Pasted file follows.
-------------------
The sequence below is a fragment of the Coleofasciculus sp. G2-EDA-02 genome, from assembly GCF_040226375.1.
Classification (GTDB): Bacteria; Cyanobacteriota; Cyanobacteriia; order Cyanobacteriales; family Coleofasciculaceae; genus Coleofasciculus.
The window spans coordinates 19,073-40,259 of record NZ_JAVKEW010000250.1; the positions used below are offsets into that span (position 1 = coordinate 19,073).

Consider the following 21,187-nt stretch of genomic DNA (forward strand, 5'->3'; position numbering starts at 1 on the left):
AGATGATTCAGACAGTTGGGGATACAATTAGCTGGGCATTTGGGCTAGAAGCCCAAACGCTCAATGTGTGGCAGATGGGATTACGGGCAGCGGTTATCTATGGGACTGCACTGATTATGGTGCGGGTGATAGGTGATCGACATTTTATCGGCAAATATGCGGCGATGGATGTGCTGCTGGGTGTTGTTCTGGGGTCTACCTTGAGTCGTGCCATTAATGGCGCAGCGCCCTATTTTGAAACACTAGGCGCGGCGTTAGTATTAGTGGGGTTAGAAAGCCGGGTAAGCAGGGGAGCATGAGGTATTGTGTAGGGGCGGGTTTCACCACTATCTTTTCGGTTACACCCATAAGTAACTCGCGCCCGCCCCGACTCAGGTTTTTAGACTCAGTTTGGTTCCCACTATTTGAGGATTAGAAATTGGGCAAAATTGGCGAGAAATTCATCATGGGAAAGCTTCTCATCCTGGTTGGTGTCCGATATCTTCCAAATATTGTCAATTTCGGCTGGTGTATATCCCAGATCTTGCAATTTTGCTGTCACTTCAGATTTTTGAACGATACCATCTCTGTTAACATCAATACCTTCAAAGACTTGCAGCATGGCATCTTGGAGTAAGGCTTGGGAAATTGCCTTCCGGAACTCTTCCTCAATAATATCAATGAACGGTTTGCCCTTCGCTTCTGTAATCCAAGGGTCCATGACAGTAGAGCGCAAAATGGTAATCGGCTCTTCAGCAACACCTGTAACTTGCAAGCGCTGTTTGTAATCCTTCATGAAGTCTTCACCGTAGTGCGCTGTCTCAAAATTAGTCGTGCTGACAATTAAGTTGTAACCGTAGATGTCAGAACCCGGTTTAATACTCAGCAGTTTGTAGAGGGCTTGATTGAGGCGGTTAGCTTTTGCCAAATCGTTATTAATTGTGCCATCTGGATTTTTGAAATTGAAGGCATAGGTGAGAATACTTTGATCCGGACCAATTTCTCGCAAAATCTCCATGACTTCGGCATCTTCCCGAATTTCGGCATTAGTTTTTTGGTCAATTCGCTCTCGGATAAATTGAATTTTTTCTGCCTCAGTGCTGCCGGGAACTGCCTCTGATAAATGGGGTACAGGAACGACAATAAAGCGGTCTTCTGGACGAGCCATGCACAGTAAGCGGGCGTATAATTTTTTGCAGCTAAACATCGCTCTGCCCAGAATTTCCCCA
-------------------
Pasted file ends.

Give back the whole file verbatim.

The sequence below is a fragment of the Coleofasciculus sp. G2-EDA-02 genome, from assembly GCF_040226375.1.
Classification (GTDB): Bacteria; Cyanobacteriota; Cyanobacteriia; order Cyanobacteriales; family Coleofasciculaceae; genus Coleofasciculus.
The window spans coordinates 19,073-40,259 of record NZ_JAVKEW010000250.1; the positions used below are offsets into that span (position 1 = coordinate 19,073).

Consider the following 21,187-nt stretch of genomic DNA (forward strand, 5'->3'; position numbering starts at 1 on the left):
AGATGATTCAGACAGTTGGGGATACAATTAGCTGGGCATTTGGGCTAGAAGCCCAAACGCTCAATGTGTGGCAGATGGGATTACGGGCAGCGGTTATCTATGGGACTGCACTGATTATGGTGCGGGTGATAGGTGATCGACATTTTATCGGCAAATATGCGGCGATGGATGTGCTGCTGGGTGTTGTTCTGGGGTCTACCTTGAGTCGTGCCATTAATGGCGCAGCGCCCTATTTTGAAACACTAGGCGCGGCGTTAGTATTAGTGGGGTTAGAAAGCCGGGTAAGCAGGGGAGCATGAGGTATTGTGTAGGGGCGGGTTTCACCACTATCTTTTCGGTTACACCCATAAGTAACTCGCGCCCGCCCCGACTCAGGTTTTTAGACTCAGTTTGGTTCCCACTATTTGAGGATTAGAAATTGGGCAAAATTGGCGAGAAATTCATCATGGGAAAGCTTCTCATCCTGGTTGGTGTCCGATATCTTCCAAATATTGTCAATTTCGGCTGGTGTATATCCCAGATCTTGCAATTTTGCTGTCACTTCAGATTTTTGAACGATACCATCTCTGTTAACATCAATACCTTCAAAGACTTGCAGCATGGCATCTTGGAGTAAGGCTTGGGAAATTGCCTTCCGGAACTCTTCCTCAATAATATCAATGAACGGTTTGCCCTTCGCTTCTGTAATCCAAGGGTCCATGACAGTAGAGCGCAAAATGGTAATCGGCTCTTCAGCAACACCTGTAACTTGCAAGCGCTGTTTGTAATCCTTCATGAAGTCTTCACCGTAGTGCGCTGTCTCAAAATTAGTCGTGCTGACAATTAAGTTGTAACCGTAGATGTCAGAACCCGGTTTAATACTCAGCAGTTTGTAGAGGGCTTGATTGAGGCGGTTAGCTTTTGCCAAATCGTTATTAATTGTGCCATCTGGATTTTTGAAATTGAAGGCATAGGTGAGAATACTTTGATCCGGACCAATTTCTCGCAAAATCTCCATGACTTCGGCATCTTCCCGAATTTCGGCATTAGTTTTTTGGTCAATTCGCTCTCGGATAAATTGAATTTTTTCTGCCTCAGTGCTGCCGGGAACTGCCTCTGATAAATGGGGTACAGGAACGACAATAAAGCGGTCTTCTGGACGAGCCATGCACAGTAAGCGGGCGTATAATTTTTTGCAGCTAAACATCGCTCTGCCCAGAATTTCCCCA